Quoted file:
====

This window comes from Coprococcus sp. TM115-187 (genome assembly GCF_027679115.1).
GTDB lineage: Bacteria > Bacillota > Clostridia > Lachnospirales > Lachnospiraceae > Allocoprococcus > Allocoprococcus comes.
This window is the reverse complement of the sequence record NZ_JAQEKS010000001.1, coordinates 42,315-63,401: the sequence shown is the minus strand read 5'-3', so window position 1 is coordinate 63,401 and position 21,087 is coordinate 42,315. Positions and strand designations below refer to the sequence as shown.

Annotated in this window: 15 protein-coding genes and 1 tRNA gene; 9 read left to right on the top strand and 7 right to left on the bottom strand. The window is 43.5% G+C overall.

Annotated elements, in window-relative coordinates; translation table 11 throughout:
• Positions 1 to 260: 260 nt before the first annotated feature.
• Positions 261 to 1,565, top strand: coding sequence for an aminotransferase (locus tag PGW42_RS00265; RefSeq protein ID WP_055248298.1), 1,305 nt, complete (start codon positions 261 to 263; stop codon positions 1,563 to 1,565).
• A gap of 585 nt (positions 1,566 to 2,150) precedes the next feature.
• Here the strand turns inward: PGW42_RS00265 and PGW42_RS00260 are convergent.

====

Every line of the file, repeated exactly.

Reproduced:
This window comes from Coprococcus sp. TM115-187 (genome assembly GCF_027679115.1).
GTDB lineage: Bacteria > Bacillota > Clostridia > Lachnospirales > Lachnospiraceae > Allocoprococcus > Allocoprococcus comes.
This window is the reverse complement of the sequence record NZ_JAQEKS010000001.1, coordinates 42,315-63,401: the sequence shown is the minus strand read 5'-3', so window position 1 is coordinate 63,401 and position 21,087 is coordinate 42,315. Positions and strand designations below refer to the sequence as shown.

Annotated in this window: 15 protein-coding genes and 1 tRNA gene; 9 read left to right on the top strand and 7 right to left on the bottom strand. The window is 43.5% G+C overall.

Annotated elements, in window-relative coordinates; translation table 11 throughout:
• Positions 1 to 260: 260 nt before the first annotated feature.
• Positions 261 to 1,565, top strand: coding sequence for an aminotransferase (locus tag PGW42_RS00265; RefSeq protein ID WP_055248298.1), 1,305 nt, complete (start codon positions 261 to 263; stop codon positions 1,563 to 1,565).
• A gap of 585 nt (positions 1,566 to 2,150) precedes the next feature.
• Here the strand turns inward: PGW42_RS00265 and PGW42_RS00260 are convergent.